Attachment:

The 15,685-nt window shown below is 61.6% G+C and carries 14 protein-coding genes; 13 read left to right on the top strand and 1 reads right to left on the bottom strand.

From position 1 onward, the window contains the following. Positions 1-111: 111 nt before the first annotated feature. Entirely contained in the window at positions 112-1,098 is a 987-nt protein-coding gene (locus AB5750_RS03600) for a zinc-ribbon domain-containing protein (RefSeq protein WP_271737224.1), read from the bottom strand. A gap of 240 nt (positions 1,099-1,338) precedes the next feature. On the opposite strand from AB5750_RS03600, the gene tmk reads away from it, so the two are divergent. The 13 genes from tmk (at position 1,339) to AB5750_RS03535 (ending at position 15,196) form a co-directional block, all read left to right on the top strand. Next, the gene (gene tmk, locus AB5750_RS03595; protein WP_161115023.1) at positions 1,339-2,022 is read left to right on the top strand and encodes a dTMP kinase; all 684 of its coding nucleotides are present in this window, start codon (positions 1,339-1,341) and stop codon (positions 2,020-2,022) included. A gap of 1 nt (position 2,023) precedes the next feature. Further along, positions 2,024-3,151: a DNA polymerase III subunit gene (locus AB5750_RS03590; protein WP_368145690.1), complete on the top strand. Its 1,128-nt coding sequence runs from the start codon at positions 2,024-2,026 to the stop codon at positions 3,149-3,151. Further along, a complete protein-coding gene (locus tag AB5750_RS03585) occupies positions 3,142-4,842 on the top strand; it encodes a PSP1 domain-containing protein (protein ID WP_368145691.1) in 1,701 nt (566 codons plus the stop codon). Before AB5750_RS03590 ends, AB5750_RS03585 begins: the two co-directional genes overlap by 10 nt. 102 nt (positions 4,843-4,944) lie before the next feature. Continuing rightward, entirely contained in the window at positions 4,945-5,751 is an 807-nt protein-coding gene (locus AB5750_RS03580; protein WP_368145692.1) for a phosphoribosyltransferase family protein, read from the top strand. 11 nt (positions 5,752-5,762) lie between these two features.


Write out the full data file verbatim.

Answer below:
The 15,685-nt window shown below is 61.6% G+C and carries 14 protein-coding genes; 13 read left to right on the top strand and 1 reads right to left on the bottom strand.

From position 1 onward, the window contains the following. Positions 1-111: 111 nt before the first annotated feature. Entirely contained in the window at positions 112-1,098 is a 987-nt protein-coding gene (locus AB5750_RS03600) for a zinc-ribbon domain-containing protein (RefSeq protein WP_271737224.1), read from the bottom strand. A gap of 240 nt (positions 1,099-1,338) precedes the next feature. On the opposite strand from AB5750_RS03600, the gene tmk reads away from it, so the two are divergent. The 13 genes from tmk (at position 1,339) to AB5750_RS03535 (ending at position 15,196) form a co-directional block, all read left to right on the top strand. Next, the gene (gene tmk, locus AB5750_RS03595; protein WP_161115023.1) at positions 1,339-2,022 is read left to right on the top strand and encodes a dTMP kinase; all 684 of its coding nucleotides are present in this window, start codon (positions 1,339-1,341) and stop codon (positions 2,020-2,022) included. A gap of 1 nt (position 2,023) precedes the next feature. Further along, positions 2,024-3,151: a DNA polymerase III subunit gene (locus AB5750_RS03590; protein WP_368145690.1), complete on the top strand. Its 1,128-nt coding sequence runs from the start codon at positions 2,024-2,026 to the stop codon at positions 3,149-3,151. Further along, a complete protein-coding gene (locus tag AB5750_RS03585) occupies positions 3,142-4,842 on the top strand; it encodes a PSP1 domain-containing protein (protein ID WP_368145691.1) in 1,701 nt (566 codons plus the stop codon). Before AB5750_RS03590 ends, AB5750_RS03585 begins: the two co-directional genes overlap by 10 nt. 102 nt (positions 4,843-4,944) lie before the next feature. Continuing rightward, entirely contained in the window at positions 4,945-5,751 is an 807-nt protein-coding gene (locus AB5750_RS03580; protein WP_368145692.1) for a phosphoribosyltransferase family protein, read from the top strand. 11 nt (positions 5,752-5,762) lie between these two features.